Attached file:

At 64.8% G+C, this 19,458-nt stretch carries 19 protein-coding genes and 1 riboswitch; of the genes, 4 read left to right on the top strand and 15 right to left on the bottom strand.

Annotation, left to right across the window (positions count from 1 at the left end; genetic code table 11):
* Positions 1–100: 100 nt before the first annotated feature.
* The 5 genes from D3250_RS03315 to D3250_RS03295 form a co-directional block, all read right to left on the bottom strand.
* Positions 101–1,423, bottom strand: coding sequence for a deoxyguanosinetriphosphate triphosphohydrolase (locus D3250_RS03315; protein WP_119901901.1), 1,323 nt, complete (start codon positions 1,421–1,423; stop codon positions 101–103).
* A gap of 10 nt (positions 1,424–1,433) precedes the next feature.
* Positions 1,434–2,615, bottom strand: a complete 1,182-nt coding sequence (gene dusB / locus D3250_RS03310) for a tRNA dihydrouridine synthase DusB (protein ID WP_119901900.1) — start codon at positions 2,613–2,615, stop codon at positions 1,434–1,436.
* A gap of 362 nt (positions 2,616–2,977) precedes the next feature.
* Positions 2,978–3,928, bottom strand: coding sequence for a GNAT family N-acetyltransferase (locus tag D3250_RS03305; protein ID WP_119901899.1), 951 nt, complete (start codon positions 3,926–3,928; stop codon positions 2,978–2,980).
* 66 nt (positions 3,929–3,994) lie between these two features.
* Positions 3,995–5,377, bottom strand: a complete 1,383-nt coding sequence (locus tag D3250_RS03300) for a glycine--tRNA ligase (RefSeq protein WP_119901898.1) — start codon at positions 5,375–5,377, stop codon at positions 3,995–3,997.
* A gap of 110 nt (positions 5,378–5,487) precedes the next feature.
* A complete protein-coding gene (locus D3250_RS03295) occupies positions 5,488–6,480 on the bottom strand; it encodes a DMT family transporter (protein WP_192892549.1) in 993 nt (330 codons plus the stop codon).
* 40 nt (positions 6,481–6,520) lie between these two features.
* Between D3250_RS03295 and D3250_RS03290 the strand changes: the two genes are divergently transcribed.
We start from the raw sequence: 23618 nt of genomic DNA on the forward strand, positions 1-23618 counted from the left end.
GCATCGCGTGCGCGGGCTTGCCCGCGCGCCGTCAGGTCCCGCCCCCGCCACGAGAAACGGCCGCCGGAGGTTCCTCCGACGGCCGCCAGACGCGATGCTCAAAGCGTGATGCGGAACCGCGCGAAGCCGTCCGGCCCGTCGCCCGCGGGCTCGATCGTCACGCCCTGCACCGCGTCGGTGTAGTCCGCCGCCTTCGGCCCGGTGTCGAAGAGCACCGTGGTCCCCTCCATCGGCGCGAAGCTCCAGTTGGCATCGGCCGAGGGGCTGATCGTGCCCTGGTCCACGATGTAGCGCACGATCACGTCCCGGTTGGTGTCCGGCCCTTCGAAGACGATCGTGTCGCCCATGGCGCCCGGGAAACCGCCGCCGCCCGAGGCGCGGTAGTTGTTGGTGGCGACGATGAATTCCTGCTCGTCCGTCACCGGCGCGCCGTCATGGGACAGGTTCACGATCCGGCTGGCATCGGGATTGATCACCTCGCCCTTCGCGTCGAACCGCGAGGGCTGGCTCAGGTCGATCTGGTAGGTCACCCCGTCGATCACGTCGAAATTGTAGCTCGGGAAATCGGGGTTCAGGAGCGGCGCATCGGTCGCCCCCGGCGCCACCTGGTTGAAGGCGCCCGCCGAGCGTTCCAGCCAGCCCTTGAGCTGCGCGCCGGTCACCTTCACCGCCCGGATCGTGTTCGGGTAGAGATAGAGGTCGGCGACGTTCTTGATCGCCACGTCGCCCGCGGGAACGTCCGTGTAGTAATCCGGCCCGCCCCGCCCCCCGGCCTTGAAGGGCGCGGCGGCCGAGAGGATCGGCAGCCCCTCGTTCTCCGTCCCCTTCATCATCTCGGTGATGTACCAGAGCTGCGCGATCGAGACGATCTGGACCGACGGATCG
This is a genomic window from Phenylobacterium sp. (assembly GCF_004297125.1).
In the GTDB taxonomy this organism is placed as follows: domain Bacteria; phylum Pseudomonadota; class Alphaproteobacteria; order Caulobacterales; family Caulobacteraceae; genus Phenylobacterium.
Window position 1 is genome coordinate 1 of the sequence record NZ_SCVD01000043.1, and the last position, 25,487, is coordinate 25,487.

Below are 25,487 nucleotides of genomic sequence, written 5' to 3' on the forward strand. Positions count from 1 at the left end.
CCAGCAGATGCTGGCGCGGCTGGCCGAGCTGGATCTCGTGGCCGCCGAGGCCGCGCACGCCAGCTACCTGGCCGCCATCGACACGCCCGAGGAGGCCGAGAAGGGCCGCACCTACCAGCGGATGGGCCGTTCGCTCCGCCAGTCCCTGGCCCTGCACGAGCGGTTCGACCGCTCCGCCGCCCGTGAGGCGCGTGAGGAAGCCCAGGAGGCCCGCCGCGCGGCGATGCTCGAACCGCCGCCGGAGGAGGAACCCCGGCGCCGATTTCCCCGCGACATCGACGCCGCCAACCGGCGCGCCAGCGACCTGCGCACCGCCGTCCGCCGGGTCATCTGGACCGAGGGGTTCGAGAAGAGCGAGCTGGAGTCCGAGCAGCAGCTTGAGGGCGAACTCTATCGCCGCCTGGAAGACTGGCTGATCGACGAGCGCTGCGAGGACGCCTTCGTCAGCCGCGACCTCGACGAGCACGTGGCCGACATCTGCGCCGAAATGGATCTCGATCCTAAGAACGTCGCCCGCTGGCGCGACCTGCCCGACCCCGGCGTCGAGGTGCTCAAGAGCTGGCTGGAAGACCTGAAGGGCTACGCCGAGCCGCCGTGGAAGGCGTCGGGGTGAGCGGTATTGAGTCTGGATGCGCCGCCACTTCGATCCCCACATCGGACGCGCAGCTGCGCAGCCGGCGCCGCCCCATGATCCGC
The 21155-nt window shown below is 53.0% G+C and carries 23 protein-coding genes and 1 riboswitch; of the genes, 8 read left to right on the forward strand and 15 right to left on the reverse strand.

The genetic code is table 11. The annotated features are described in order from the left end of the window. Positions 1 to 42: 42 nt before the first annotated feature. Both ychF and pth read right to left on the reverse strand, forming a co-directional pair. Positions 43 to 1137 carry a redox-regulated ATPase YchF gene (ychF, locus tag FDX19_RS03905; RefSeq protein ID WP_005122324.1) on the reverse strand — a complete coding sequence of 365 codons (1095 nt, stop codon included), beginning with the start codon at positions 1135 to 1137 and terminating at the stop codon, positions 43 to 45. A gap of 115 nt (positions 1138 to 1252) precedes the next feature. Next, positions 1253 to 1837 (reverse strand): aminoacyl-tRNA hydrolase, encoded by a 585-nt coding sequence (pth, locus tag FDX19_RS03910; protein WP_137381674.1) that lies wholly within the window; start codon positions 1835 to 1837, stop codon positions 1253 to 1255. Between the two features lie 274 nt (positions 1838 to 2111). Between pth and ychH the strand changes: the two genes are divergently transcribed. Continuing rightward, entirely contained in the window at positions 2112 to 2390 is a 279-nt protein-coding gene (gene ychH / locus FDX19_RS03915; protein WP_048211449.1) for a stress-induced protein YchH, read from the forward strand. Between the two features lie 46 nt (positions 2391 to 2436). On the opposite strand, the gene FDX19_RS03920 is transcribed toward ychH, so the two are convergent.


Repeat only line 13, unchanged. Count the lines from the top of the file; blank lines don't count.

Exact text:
* A complete protein-coding gene (locus D3250_RS03295) occupies positions 5,488–6,480 on the bottom strand; it encodes a DMT family transporter (protein WP_192892549.1) in 993 nt (330 codons plus the stop codon).